4 Tips for Making Sure Your Home Is Radon Free

4 Tips for Making Sure Your Home Is Radon Free

Radon is a silent killer. You can’t see it. You can’t taste it. You can’t even smell it. But it might be in your home, potentially making your family sick. Radon gas is present across the country, slowly seeping into basements and cellars and residing in a home’s air until it enters your lungs. That doesn’t have to happen, though. With testing and certain procedures, you can reduce the risk of radon in your home. Here are four tips for making sure your home is radon free.

Test for Radon

The only way to know if there’s radon in your home is through testing. Whether you hire a professional or purchase a testing kit to do it yourself, testing is the smartest first step to take. You should do it if you’ve never tested your house before, you’re about to buy or sell it, and before and after renovations that may release trapped radon. You should also test before instigating changes or renovations that will result in more time in the basement. It’s possible to set up a home testing kit in the lower part of a home and let it sit there for several days. Afterward, you mail it to a lab. That works, but it’s even better to have a professional do the testing.

Seal It Up

Radon comes from the ground. More precisely, it’s the result of decaying radium, and it pushes its way through the soil to the surface. Once there, it usually dissipates into the air. However, if a home or other building gets in its way, it either sits there or finds cracks and holes where it can leak inside. Your first step in the battle against radon is to find and seal those entry points with a silicon-based caulk or another sealant. This won’t make radon go away, but it’ll at least keep it from getting in.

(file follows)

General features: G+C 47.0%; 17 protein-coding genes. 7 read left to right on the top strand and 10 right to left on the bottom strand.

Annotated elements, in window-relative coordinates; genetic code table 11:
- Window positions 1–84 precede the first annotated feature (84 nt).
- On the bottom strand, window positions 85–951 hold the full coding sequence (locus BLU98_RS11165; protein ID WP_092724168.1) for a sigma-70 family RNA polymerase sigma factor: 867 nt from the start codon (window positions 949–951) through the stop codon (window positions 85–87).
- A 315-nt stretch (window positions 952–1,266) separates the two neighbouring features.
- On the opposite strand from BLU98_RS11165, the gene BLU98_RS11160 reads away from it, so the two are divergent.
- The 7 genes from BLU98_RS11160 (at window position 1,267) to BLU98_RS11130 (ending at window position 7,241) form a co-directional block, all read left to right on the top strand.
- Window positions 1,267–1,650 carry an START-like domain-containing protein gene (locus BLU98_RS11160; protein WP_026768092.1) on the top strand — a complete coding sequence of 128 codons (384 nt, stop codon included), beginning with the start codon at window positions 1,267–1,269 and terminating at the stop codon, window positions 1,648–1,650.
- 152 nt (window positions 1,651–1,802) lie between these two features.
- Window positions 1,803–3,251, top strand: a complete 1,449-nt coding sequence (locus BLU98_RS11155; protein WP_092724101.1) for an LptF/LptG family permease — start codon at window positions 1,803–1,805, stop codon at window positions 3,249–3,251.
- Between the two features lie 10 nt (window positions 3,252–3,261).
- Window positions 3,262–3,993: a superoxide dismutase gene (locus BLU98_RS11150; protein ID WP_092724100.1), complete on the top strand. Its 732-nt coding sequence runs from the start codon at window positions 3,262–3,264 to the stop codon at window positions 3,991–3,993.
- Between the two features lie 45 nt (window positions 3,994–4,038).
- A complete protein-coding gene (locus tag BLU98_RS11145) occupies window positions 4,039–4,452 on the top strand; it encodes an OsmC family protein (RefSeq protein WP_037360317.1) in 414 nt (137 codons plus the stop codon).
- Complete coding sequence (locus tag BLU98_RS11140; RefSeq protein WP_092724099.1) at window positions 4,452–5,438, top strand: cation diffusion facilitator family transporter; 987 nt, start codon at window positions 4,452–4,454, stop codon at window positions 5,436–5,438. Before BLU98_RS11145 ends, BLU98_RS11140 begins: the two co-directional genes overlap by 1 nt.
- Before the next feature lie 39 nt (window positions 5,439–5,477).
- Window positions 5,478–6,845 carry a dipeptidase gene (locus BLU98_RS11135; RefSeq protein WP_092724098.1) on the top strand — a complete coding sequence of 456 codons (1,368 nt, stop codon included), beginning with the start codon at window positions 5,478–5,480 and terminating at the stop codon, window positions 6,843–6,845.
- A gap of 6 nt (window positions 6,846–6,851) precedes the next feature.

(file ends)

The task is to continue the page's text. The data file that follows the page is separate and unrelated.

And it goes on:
Let It Breathe

Your home needs to breathe. Or it at least needs proper ventilation. Keeping the air flowing through your home, crawlspace, basement, and other parts ensures fresh air replaces the bad air, taking radon along with it. Installing and setting up fans to help the air move is a good step toward reducing radon levels. You can also make a habit of airing out the house by opening the windows and doors, even in winter. This is just a temporary fix, though it’ll help keep the air clear and healthy in your home.

Add a Radon Mitigation System

Many new homes’ designs keep radon mitigation in mind, especially if they’re in an area with a higher radon concentration (though no place is completely free of it). If you have an older home, though, you may need to have an interior or exterior radon mitigation system installed. These systems reach below the house and use a system of pipes and fans to draw up and disperse the radon under a home into the air. Once again, find and speak to a professional who’s an expert at radon mitigation.

Those are just four tips for making sure your home is radon free. Test for radon today, and ensure a healthier tomorrow for you and your family!

Simone Davis
Simone Davis
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